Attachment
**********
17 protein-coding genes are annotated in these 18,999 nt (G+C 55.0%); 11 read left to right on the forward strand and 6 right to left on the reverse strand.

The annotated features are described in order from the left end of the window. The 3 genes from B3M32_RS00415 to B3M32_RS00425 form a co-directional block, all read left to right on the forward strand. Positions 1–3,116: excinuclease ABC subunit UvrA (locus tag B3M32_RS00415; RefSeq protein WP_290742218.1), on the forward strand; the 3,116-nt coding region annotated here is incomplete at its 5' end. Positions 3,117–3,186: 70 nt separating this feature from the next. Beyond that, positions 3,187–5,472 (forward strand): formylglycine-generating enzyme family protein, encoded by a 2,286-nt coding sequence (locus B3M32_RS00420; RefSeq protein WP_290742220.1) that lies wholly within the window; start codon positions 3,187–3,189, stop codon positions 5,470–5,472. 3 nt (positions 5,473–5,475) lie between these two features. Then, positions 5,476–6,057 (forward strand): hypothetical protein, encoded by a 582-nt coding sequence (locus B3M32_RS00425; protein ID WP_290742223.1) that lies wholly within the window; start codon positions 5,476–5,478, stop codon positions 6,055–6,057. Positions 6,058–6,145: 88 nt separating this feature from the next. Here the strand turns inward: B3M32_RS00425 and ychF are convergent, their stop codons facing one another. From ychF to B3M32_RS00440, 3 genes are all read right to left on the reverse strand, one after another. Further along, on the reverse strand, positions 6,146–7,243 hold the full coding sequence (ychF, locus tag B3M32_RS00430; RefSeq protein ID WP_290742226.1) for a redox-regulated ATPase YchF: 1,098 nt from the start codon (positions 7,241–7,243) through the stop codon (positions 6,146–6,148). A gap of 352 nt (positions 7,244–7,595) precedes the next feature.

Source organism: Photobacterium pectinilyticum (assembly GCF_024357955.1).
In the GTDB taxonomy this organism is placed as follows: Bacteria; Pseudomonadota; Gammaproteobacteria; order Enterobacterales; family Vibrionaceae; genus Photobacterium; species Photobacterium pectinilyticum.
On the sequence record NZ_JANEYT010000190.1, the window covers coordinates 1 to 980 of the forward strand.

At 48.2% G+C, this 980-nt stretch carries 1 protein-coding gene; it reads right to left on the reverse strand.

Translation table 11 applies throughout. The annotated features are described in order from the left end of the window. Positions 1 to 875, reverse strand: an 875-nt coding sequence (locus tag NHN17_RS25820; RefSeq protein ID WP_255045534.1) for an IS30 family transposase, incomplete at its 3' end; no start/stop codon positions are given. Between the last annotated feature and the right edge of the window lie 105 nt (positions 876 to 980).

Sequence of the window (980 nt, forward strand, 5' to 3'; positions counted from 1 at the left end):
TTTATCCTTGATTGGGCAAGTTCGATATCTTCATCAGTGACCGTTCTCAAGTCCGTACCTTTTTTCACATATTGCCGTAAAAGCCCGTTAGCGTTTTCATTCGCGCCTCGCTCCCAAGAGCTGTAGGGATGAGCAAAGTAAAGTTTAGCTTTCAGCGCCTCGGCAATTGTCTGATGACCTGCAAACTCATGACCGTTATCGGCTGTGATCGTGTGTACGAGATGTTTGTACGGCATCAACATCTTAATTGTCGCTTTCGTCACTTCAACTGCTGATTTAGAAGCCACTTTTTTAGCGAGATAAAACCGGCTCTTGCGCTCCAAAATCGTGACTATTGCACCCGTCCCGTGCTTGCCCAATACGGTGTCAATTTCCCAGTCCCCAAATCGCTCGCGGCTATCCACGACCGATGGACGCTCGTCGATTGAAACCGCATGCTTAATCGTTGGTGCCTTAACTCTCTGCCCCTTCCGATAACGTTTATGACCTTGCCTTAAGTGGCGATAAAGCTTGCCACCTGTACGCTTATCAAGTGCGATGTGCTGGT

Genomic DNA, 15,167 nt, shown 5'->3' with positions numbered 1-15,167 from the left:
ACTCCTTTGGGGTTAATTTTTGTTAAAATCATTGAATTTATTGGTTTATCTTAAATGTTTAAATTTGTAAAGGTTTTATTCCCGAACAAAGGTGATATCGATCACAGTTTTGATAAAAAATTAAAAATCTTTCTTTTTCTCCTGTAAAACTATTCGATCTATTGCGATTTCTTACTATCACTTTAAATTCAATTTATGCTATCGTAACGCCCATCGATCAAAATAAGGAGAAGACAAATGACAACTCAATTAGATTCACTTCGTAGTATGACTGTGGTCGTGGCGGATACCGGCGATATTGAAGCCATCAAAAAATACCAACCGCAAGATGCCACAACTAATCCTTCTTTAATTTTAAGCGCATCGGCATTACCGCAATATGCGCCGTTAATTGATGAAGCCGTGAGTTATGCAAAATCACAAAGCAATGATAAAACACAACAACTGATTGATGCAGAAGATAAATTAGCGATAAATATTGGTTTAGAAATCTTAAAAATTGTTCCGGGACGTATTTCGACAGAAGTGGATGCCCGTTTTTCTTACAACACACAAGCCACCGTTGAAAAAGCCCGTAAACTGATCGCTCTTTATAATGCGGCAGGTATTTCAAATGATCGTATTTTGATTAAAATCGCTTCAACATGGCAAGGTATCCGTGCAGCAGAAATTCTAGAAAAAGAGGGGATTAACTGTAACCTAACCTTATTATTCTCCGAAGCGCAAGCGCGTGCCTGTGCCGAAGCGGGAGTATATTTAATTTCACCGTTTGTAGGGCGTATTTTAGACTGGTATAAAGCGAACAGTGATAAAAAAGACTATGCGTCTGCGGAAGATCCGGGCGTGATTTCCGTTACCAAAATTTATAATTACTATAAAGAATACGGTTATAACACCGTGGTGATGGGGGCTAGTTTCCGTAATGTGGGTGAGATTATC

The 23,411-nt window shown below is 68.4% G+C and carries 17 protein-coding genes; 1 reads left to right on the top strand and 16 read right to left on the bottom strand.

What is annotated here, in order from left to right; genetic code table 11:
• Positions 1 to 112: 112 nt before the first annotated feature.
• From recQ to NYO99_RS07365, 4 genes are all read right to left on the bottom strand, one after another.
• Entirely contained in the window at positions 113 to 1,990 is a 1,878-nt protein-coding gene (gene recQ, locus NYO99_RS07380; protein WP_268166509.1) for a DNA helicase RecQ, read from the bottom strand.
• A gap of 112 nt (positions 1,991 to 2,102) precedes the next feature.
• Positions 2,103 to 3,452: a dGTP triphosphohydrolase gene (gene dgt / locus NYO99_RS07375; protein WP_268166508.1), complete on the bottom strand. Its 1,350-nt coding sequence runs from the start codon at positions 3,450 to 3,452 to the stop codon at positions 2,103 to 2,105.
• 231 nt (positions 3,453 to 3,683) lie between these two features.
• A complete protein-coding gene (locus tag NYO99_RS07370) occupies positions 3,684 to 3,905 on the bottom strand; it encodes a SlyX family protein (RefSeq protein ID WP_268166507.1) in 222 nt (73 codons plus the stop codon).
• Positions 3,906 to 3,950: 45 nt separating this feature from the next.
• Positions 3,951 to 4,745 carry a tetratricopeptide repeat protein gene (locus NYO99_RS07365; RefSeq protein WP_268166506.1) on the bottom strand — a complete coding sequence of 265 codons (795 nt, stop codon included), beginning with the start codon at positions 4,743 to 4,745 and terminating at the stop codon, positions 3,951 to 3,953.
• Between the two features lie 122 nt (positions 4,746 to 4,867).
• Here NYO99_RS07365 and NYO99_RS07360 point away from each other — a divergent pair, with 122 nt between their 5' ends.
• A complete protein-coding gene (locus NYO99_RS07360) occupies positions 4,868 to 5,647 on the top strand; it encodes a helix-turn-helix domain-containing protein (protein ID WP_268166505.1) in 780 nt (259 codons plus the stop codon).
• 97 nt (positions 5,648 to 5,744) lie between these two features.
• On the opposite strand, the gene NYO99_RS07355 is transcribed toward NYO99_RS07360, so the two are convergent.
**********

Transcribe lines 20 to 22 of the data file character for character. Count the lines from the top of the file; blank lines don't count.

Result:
• A complete protein-coding gene (locus tag NYO99_RS07370) occupies positions 3,684 to 3,905 on the bottom strand; it encodes a SlyX family protein (RefSeq protein ID WP_268166507.1) in 222 nt (73 codons plus the stop codon).
• Positions 3,906 to 3,950: 45 nt separating this feature from the next.
• Positions 3,951 to 4,745 carry a tetratricopeptide repeat protein gene (locus NYO99_RS07365; RefSeq protein WP_268166506.1) on the bottom strand — a complete coding sequence of 265 codons (795 nt, stop codon included), beginning with the start codon at positions 4,743 to 4,745 and terminating at the stop codon, positions 3,951 to 3,953.